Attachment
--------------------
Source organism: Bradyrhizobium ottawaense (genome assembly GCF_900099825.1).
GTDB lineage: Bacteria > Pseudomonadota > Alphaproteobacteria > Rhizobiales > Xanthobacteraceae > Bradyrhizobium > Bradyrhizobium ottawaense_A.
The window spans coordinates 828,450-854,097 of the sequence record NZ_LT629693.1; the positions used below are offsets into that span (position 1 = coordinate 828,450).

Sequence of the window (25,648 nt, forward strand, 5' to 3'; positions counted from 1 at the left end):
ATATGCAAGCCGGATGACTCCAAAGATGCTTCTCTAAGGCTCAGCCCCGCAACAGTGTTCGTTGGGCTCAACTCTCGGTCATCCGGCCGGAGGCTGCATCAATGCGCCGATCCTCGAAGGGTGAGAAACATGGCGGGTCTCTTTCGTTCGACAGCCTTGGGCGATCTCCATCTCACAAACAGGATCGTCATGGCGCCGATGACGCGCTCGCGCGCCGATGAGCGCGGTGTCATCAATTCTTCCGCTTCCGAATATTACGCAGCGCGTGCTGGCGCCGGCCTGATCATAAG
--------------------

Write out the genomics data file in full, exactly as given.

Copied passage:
Source organism: Bradyrhizobium ottawaense (genome assembly GCF_900099825.1).
GTDB lineage: Bacteria > Pseudomonadota > Alphaproteobacteria > Rhizobiales > Xanthobacteraceae > Bradyrhizobium > Bradyrhizobium ottawaense_A.
The window spans coordinates 828,450-854,097 of the sequence record NZ_LT629693.1; the positions used below are offsets into that span (position 1 = coordinate 828,450).

Sequence of the window (25,648 nt, forward strand, 5' to 3'; positions counted from 1 at the left end):
ATATGCAAGCCGGATGACTCCAAAGATGCTTCTCTAAGGCTCAGCCCCGCAACAGTGTTCGTTGGGCTCAACTCTCGGTCATCCGGCCGGAGGCTGCATCAATGCGCCGATCCTCGAAGGGTGAGAAACATGGCGGGTCTCTTTCGTTCGACAGCCTTGGGCGATCTCCATCTCACAAACAGGATCGTCATGGCGCCGATGACGCGCTCGCGCGCCGATGAGCGCGGTGTCATCAATTCTTCCGCTTCCGAATATTACGCAGCGCGTGCTGGCGCCGGCCTGATCATAAG